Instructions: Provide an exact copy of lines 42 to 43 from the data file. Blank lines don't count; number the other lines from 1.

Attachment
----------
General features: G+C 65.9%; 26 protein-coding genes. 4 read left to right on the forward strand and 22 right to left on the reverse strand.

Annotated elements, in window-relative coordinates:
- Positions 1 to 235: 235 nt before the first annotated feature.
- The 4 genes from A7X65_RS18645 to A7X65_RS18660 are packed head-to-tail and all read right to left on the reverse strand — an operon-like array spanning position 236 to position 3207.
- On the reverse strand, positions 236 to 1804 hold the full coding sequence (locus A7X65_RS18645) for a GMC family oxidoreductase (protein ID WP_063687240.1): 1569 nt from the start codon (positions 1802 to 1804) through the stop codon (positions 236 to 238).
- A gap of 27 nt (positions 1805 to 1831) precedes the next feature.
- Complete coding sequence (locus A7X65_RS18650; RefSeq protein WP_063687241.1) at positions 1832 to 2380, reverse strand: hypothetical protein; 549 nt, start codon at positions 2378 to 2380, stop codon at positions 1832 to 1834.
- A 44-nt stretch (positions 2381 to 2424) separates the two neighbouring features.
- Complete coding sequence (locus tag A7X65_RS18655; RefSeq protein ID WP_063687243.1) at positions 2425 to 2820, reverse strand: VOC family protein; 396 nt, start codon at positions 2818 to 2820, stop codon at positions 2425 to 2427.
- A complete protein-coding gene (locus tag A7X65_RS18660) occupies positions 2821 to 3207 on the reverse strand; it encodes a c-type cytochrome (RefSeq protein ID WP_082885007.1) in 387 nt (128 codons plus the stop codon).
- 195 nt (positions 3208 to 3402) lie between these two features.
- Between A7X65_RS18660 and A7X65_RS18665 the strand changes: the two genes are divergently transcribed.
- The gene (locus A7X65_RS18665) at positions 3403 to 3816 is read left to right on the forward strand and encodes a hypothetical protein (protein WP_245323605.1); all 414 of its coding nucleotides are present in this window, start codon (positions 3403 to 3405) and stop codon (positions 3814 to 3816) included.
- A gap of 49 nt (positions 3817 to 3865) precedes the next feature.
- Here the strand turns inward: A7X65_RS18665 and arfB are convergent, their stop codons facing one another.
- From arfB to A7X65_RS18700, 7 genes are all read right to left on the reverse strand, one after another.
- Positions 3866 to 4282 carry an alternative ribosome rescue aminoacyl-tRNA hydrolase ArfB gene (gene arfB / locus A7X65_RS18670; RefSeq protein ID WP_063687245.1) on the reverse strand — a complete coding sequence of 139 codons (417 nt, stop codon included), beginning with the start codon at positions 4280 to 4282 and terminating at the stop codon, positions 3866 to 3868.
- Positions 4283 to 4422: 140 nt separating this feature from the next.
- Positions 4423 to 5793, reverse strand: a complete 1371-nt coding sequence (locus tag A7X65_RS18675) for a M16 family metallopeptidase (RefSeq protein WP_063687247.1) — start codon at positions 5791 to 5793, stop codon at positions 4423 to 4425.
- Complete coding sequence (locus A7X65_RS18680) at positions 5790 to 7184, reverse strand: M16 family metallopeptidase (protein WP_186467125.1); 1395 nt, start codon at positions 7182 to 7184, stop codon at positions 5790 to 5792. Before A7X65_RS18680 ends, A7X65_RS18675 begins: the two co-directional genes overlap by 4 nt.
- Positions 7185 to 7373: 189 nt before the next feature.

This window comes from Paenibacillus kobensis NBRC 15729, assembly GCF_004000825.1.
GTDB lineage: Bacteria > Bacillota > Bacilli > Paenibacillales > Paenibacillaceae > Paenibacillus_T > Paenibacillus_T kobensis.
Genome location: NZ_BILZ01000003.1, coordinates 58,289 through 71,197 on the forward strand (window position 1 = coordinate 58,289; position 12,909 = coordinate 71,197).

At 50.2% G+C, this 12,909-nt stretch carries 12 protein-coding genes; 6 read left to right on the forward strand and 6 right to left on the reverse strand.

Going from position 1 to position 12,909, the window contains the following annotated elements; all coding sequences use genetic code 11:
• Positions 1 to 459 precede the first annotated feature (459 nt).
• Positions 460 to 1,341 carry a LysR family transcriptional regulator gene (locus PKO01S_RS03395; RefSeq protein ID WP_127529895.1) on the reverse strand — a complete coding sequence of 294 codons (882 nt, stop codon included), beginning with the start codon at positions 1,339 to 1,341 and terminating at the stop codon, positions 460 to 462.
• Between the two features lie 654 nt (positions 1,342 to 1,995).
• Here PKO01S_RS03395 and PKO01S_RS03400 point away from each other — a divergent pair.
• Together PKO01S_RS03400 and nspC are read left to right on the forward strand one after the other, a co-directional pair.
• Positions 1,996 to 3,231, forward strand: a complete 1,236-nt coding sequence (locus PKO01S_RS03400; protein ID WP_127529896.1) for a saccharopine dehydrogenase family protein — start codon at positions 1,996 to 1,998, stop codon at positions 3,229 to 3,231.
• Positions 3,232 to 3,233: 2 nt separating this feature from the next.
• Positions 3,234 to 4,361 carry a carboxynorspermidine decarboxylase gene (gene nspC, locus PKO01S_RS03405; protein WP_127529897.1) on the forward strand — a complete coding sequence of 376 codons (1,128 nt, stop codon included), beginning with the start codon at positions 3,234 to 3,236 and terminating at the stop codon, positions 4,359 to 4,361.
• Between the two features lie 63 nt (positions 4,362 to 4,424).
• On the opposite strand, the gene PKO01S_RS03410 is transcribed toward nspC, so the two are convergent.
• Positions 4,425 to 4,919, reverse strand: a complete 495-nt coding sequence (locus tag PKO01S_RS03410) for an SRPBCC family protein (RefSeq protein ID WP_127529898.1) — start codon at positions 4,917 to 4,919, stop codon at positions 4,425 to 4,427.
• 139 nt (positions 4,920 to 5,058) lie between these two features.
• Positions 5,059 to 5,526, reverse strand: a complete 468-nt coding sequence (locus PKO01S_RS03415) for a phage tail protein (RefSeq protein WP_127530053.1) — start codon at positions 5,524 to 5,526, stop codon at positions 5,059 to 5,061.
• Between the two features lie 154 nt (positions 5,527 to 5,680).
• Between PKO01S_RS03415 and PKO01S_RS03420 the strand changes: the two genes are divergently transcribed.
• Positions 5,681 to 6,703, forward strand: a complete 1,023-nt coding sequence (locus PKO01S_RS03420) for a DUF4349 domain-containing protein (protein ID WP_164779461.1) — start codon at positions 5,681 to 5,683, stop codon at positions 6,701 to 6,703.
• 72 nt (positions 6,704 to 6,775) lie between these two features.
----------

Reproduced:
• Positions 5,681 to 6,703, forward strand: a complete 1,023-nt coding sequence (locus PKO01S_RS03420) for a DUF4349 domain-containing protein (protein ID WP_164779461.1) — start codon at positions 5,681 to 5,683, stop codon at positions 6,701 to 6,703.
• 72 nt (positions 6,704 to 6,775) lie between these two features.